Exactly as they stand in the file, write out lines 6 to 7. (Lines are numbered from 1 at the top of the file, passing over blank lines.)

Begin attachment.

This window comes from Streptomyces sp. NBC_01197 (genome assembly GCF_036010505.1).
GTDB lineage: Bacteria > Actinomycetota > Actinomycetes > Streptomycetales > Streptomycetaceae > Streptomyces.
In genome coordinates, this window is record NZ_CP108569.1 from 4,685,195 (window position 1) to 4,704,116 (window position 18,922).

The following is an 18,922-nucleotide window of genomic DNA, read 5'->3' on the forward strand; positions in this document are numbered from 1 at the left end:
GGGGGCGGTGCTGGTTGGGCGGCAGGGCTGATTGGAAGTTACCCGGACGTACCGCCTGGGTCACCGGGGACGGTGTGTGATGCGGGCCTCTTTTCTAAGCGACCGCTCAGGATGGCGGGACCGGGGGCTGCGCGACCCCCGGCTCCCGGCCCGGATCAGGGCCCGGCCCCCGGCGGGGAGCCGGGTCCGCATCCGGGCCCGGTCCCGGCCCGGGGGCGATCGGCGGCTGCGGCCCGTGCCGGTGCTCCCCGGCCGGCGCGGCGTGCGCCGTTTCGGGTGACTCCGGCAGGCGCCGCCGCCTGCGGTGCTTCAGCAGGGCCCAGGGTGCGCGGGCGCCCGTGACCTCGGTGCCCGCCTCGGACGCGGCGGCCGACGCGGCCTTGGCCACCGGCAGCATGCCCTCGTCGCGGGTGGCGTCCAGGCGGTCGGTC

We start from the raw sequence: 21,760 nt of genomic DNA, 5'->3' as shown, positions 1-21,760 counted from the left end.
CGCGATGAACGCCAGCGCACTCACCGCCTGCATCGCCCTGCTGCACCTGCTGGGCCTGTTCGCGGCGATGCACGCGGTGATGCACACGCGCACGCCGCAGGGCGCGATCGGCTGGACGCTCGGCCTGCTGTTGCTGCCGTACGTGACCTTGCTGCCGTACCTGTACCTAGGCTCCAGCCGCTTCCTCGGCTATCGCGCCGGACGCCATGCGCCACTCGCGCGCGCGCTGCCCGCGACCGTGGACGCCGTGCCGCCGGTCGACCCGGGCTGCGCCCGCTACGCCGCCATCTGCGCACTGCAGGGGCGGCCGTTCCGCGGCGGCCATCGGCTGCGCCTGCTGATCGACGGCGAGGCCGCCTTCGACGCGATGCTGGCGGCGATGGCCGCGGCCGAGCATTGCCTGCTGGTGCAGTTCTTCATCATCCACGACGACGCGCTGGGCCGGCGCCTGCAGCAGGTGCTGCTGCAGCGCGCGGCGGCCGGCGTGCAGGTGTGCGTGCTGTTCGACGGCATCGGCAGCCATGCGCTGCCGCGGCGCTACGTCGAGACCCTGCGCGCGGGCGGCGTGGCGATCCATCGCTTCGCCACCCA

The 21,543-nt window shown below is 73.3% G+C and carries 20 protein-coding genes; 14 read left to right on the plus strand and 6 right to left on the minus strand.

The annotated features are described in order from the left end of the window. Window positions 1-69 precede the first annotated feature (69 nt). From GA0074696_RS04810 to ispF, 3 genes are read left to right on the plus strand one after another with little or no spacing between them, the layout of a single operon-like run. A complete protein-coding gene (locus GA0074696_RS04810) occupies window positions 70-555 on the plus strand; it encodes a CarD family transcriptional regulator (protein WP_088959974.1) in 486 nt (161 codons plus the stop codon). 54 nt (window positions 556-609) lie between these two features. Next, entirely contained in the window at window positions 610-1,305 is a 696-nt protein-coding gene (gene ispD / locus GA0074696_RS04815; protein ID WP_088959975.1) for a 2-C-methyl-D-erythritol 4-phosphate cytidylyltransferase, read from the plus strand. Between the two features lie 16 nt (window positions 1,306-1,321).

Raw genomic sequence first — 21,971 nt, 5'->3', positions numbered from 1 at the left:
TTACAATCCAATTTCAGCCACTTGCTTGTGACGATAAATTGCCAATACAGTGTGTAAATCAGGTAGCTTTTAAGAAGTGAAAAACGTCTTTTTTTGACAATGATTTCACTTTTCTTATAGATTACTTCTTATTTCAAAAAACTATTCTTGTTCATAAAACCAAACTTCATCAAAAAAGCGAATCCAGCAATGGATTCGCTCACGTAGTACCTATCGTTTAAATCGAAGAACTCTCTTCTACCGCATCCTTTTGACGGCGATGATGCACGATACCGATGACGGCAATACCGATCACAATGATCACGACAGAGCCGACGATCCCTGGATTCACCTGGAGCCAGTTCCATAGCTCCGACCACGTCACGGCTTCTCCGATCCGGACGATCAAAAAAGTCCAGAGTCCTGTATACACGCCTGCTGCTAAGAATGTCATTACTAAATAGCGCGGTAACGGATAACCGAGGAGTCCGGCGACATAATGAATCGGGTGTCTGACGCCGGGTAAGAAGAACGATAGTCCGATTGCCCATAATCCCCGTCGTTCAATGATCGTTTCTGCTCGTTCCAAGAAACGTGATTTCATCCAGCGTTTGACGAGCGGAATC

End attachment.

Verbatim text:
We start from the raw sequence: 21,760 nt of genomic DNA, 5'->3' as shown, positions 1-21,760 counted from the left end.
CGCGATGAACGCCAGCGCACTCACCGCCTGCATCGCCCTGCTGCACCTGCTGGGCCTGTTCGCGGCGATGCACGCGGTGATGCACACGCGCACGCCGCAGGGCGCGATCGGCTGGACGCTCGGCCTGCTGTTGCTGCCGTACGTGACCTTGCTGCCGTACCTGTACCTAGGCTCCAGCCGCTTCCTCGGCTATCGCGCCGGACGCCATGCGCCACTCGCGCGCGCGCTGCCCGCGACCGTGGACGCCGTGCCGCCGGTCGACCCGGGCTGCGCCCGCTACGCCGCCATCTGCGCACTGCAGGGGCGGCCGTTCCGCGGCGGCCATCGGCTGCGCCTGCTGATCGACGGCGAGGCCGCCTTCGACGCGATGCTGGCGGCGATGGCCGCGGCCGAGCATTGCCTGCTGGTGCAGTTCTTCATCATCCACGACGACGCGCTGGGCCGGCGCCTGCAGCAGGTGCTGCTGCAGCGCGCGGCGGCCGGCGTGCAGGTGTGCGTGCTGTTCGACGGCATCGGCAGCCATGCGCTGCCGCGGCGCTACGTCGAGACCCTGCGCGCGGGCGGCGTGGCGATCCATCGCTTCGCCACCCA